If the system determines that the information deems the sorbant is a contaminant, then the method 400 triggers an illumination source and initiates decontamination, designated blocks 418 and 420 respectively. The illumination is dispersed through at least a portion of the system, designated block 420. In one embodiment, the illumination source is dispersed using at least one fiber optic cable embedded in the system. The illumination source also can be positioned above the sensor/decontamination surface.

FIG. 11 further illustrates that the method 400 further comprises providing feedback, designated block 422. In one embodiment, the method provides feedback as to when the resistance matches the stored background resistance, which indicates that the contaminant has been oxidized or reduced (decontaminated) and desorbed from the surface.

Experimental Sensor Fabrication

An experimental sensor in accordance with one embodiment was fabricated by first depositing a metal electrode as a paste containing the metal in an organic vehicle on a substrate's surface. The metal electrode-substrate was air-dried and fired at about 825° C. to be certain that the organic vehicle was removed. The substrate was selected from the group consisting of alumina, Al2O3. The metal was selected from the group consisting of gold, platinum, and silver. FIG. 12 depicts a schematic representation of a furnace firing profile for platinum electrodes fabricated using this method. The electrodes were slowly heated to about 825° C. over a period of one hour, maintained at that temperature for more than an hour, and cooled to ambient temperature for approximately two hours.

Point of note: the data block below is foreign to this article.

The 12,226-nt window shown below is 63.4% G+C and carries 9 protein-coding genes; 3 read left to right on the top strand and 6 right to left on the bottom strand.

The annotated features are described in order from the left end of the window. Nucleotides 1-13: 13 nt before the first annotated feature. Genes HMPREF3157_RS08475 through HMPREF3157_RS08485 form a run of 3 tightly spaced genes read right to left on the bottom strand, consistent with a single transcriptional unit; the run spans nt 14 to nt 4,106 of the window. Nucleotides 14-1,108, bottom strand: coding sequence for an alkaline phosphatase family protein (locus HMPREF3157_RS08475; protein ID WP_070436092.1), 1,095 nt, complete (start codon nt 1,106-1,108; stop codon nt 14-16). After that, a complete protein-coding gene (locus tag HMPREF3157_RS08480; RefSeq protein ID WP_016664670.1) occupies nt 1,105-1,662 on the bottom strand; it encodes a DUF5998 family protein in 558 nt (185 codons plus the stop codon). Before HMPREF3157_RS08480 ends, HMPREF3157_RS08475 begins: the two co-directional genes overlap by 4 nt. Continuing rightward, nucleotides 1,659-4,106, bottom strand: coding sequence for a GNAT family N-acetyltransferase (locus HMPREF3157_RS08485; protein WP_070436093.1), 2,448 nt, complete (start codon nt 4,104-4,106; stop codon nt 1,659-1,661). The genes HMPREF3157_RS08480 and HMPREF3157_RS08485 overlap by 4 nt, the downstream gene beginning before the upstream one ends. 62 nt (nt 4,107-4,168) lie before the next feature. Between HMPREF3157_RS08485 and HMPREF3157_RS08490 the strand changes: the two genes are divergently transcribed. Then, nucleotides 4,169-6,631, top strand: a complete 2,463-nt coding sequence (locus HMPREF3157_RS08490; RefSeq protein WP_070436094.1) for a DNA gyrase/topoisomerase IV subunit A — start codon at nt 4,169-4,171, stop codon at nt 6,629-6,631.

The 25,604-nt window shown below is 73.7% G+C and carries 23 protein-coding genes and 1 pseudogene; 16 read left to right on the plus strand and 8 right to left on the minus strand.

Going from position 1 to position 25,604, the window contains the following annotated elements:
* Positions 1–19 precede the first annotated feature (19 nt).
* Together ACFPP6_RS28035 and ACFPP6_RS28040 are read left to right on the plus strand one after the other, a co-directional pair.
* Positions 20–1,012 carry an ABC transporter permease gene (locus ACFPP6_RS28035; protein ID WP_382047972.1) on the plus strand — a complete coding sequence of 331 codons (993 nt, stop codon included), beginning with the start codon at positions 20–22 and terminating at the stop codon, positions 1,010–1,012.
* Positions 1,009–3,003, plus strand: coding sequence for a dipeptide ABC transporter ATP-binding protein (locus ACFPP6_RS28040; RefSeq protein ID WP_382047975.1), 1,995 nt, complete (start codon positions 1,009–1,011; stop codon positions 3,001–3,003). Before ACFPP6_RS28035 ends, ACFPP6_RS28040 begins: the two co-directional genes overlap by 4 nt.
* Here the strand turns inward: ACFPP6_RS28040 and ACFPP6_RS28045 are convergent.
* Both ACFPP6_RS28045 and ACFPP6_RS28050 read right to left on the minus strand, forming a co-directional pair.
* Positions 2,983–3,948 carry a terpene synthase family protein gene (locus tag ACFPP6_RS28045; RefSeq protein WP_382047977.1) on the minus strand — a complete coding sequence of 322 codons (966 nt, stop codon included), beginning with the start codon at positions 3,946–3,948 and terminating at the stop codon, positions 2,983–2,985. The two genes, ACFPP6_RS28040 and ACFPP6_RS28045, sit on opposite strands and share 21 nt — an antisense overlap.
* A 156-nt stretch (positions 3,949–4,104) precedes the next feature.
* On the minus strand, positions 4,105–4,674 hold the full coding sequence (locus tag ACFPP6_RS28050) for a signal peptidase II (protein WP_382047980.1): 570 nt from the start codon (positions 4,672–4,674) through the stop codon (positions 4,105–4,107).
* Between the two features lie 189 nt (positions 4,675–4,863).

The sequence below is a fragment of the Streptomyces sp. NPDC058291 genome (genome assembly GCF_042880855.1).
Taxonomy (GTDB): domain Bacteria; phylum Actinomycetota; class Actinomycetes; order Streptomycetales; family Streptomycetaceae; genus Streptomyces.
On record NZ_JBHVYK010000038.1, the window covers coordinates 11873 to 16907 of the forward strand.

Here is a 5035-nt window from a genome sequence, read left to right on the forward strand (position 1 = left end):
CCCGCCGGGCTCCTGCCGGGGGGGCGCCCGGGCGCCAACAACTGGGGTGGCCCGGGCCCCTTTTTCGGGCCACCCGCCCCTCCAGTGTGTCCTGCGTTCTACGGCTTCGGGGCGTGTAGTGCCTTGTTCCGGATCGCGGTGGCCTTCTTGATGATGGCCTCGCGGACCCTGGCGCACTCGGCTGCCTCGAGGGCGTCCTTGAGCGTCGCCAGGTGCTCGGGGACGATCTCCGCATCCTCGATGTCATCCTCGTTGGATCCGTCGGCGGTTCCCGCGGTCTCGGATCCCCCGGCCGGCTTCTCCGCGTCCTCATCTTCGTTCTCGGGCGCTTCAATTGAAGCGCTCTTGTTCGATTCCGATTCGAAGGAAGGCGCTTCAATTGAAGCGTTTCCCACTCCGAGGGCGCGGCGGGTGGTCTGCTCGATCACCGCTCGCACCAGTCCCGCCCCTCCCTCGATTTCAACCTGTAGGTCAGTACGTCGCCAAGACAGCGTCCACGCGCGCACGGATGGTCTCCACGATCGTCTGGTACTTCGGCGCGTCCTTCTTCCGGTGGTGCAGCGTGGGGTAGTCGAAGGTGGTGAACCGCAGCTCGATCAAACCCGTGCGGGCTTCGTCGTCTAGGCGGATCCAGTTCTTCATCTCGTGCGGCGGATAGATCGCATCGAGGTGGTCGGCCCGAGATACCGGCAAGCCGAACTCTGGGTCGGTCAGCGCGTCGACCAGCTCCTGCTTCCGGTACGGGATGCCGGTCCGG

Semiconductor metal oxide was subsequently screened on top and around the metal electrode as a paste via an organic vehicle. The metal oxide was selected from the group consisting of tin (IV) oxide, SnO2; zinc oxide, ZnO; titanium (IV) oxide, TiO2; cadmium sulfide, CdS; and zirconium oxide, ZrO2. The entire sensor was air-dried and subsequently fired up to 350° C. for two hours, again to be certain the organic vehicle was removed. The metal electrode enables the metal oxide film to be attached to external equipment and monitored while chemical reactions take place on the metal oxide surfaces. The portions of the electrodes not covered by the metal oxide were connected to wire leads leading to a data acquisition and signal processing system.